“The main way people learn the rules is through the stories they hear about other people – those who broke the rules and suffered the consequences, and those who didn’t and got rewarded. So in addition to your legally required policy manual, what you need are some good stories.”
Second, Smith builds his case for the usefulness of stories by incorporating into each chapter a number of specific stories that have been used successfully by others in working through business challenges. In the chapter on rules, there are four different stories: how monkeys learn behavior and keep following it, employees who posed as trainees to get free lunches, how a new CFO handled long-term financial misstatements and what happens when expense approvals get out of hand. There’s a helpful index in the back to make it easy for readers to use these same stories in their own work right away.
Finally, the ‘how-to’ chapters in this book are very good. They help the reader to understand what makes a story a story, the important elements, why a story should usually be told in a particular order, and stylistic recommendations to help stories be as powerful as they can be. The final chapter includes excellent questions to prompt discovery of stories from my own experience and those around me.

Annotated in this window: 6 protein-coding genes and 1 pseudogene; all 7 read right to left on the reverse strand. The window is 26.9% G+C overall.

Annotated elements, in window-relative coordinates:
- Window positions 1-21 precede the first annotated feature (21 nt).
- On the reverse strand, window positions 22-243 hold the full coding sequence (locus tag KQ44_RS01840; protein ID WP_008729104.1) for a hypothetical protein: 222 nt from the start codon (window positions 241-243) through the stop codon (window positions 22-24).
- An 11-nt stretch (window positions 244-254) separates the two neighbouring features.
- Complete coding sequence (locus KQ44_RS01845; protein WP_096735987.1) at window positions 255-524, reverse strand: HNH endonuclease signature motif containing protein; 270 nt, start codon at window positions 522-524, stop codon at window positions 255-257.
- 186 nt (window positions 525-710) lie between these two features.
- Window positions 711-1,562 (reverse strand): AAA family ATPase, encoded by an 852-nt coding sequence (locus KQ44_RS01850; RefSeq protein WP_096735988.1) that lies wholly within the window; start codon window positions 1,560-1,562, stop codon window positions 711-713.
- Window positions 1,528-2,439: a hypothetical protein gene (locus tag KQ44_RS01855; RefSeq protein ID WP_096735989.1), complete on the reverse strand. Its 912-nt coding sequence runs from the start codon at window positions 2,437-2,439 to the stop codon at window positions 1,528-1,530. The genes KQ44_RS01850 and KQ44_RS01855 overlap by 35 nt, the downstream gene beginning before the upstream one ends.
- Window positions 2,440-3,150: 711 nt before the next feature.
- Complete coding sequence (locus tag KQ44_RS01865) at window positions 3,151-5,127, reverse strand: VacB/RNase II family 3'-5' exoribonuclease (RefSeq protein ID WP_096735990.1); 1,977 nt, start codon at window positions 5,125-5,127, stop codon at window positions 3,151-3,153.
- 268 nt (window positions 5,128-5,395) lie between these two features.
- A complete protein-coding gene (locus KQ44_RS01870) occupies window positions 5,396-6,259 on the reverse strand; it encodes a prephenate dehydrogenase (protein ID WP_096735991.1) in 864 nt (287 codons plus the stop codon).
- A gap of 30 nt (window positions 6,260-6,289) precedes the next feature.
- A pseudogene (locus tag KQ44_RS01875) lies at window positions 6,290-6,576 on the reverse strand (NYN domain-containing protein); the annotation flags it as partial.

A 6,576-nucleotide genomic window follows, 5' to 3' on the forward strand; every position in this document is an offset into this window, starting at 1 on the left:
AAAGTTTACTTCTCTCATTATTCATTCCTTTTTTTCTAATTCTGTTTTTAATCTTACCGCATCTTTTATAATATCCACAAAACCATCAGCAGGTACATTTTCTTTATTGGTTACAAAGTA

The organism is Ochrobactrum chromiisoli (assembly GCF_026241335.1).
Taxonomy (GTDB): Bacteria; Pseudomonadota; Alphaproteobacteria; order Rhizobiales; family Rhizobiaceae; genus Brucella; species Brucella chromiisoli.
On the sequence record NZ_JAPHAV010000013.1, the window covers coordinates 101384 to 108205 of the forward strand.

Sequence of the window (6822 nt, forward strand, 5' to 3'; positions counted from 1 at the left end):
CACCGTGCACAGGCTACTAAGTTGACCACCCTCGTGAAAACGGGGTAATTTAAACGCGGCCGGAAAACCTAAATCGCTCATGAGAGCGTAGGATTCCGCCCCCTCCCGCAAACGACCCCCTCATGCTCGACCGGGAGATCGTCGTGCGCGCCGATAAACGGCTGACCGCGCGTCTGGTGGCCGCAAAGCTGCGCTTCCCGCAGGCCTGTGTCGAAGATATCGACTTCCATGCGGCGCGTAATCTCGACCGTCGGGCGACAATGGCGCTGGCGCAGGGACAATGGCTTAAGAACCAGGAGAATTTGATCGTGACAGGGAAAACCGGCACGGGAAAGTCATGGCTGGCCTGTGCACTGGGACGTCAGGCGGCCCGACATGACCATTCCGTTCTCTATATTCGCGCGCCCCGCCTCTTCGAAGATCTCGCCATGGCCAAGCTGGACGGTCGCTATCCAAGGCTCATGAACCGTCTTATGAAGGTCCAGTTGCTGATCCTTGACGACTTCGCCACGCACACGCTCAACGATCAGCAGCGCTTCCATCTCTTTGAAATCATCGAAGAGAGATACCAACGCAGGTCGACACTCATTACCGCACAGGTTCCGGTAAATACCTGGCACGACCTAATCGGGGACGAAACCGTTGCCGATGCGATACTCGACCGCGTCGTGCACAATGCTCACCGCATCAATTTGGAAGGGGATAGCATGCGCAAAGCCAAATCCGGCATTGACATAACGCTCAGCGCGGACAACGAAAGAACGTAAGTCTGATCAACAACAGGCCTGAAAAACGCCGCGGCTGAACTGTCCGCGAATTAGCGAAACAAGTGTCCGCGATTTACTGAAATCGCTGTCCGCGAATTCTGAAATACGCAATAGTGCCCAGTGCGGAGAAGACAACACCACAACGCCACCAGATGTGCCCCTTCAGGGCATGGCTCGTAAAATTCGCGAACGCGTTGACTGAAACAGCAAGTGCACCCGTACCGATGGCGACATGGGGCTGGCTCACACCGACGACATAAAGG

My favorite of the “how-to” chapters is the one about appealing to emotion. A lot of my work is with scientists of one sort or another, people who are very data-oriented and find it difficult to bring this into their presentations and interactions with people. So I loved hearing that emotion is a defining element of story. As Smith says:
"If you don’t generate an emotional reaction in your audience, you haven't told a story. It might be a good memo, or perhaps a case study. But it's not a story. "
I also liked the discussion of engaging the audience into the story through ‘teachable moments’ or demonstrations. My personal favorite example of this (not in the book) comes from the first 5 minutes of Bill Gates’ 2009 TED talk on malaria. I’m not going to give it away – go watch it for yourself!
I was pleased to see references to other storytelling teachers that I admire and whose books I've been recommending for years, including Chip & Dan Heath, Annette Simmons, and Stephen Denning. I made a list of others to seek out based on the wisdom that Paul pulled from them for this book, including Language of Success by Tom Sant and Elements of Persuasion by Richard Maxwell and Robert Dickman.
So stay tuned for more book reports!